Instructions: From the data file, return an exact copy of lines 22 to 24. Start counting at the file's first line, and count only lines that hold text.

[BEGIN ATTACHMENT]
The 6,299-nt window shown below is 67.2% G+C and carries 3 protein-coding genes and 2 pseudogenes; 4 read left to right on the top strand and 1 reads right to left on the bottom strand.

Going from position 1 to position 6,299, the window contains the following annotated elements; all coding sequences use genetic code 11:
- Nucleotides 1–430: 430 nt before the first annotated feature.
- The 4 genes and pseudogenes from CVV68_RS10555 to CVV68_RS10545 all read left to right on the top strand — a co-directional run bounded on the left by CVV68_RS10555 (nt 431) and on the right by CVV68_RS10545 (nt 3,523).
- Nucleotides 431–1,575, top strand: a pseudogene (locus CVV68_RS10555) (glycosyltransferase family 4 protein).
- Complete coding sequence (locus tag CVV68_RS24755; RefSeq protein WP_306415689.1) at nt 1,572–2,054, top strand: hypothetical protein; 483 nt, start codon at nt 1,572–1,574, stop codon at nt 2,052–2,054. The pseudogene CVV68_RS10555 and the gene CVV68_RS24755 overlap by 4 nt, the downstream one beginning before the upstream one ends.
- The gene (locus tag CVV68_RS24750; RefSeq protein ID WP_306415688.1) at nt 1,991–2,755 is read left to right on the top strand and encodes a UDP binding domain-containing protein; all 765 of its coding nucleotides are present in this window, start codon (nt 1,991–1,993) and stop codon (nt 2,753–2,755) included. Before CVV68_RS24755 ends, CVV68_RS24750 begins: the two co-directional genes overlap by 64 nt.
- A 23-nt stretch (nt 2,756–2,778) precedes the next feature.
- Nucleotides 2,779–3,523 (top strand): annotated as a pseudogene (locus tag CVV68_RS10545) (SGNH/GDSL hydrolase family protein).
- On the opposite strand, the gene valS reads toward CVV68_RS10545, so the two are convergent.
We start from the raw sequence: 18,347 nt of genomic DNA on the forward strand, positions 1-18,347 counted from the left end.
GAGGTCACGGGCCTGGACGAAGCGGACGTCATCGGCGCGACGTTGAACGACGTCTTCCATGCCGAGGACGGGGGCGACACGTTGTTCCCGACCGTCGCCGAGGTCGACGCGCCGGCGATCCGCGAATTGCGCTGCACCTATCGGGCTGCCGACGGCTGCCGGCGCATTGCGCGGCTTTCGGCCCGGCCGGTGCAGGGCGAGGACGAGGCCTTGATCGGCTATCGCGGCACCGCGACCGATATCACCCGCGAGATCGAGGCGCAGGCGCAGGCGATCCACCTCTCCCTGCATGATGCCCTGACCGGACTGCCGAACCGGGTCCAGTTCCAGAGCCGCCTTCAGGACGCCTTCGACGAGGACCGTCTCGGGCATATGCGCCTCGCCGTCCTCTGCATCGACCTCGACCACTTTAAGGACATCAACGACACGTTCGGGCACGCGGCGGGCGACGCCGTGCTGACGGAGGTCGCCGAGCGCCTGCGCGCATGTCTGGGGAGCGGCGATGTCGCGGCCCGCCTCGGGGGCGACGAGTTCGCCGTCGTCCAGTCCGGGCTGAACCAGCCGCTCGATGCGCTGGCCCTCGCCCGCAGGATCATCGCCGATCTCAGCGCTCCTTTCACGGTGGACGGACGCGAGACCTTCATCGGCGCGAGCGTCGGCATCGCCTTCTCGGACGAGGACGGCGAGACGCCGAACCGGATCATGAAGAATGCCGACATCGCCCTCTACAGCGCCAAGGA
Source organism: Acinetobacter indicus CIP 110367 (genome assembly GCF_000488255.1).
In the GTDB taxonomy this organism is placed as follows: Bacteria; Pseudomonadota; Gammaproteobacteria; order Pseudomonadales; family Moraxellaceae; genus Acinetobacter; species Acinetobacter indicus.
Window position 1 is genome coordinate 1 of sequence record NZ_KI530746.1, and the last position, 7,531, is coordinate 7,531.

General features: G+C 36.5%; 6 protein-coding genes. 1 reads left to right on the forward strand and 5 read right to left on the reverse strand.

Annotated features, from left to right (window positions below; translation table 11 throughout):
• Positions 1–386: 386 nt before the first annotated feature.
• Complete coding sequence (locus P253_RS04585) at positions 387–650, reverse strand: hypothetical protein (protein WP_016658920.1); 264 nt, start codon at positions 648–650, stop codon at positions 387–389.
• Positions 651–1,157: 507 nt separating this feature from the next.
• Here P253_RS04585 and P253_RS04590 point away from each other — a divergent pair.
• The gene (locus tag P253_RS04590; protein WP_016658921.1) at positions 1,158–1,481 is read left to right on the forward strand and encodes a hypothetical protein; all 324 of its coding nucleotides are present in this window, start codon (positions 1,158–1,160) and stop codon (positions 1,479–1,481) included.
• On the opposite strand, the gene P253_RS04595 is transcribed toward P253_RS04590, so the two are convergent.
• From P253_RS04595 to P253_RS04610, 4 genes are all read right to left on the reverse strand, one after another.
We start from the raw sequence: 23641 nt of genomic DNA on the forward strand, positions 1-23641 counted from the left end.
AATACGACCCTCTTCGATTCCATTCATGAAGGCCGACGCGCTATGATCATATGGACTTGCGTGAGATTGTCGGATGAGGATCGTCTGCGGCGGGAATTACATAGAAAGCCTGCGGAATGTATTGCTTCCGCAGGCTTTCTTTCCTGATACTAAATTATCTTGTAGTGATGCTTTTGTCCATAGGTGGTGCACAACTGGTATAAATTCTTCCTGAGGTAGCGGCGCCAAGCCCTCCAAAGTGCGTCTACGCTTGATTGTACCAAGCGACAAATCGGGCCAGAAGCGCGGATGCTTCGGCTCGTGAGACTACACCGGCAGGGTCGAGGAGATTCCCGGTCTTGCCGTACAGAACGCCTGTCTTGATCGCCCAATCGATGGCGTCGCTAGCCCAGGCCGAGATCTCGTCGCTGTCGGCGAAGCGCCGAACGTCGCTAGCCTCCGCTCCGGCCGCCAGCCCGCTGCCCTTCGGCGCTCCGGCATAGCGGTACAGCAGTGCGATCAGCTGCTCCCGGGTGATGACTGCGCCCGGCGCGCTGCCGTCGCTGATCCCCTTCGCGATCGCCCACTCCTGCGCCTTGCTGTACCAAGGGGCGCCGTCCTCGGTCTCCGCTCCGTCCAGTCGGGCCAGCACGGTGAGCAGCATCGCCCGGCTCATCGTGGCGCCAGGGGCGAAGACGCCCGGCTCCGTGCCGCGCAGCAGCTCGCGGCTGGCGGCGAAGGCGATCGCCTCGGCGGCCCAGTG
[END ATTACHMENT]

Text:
• The gene (locus tag P253_RS04590; protein WP_016658921.1) at positions 1,158–1,481 is read left to right on the forward strand and encodes a hypothetical protein; all 324 of its coding nucleotides are present in this window, start codon (positions 1,158–1,160) and stop codon (positions 1,479–1,481) included.
• On the opposite strand, the gene P253_RS04595 is transcribed toward P253_RS04590, so the two are convergent.
• From P253_RS04595 to P253_RS04610, 4 genes are all read right to left on the reverse strand, one after another.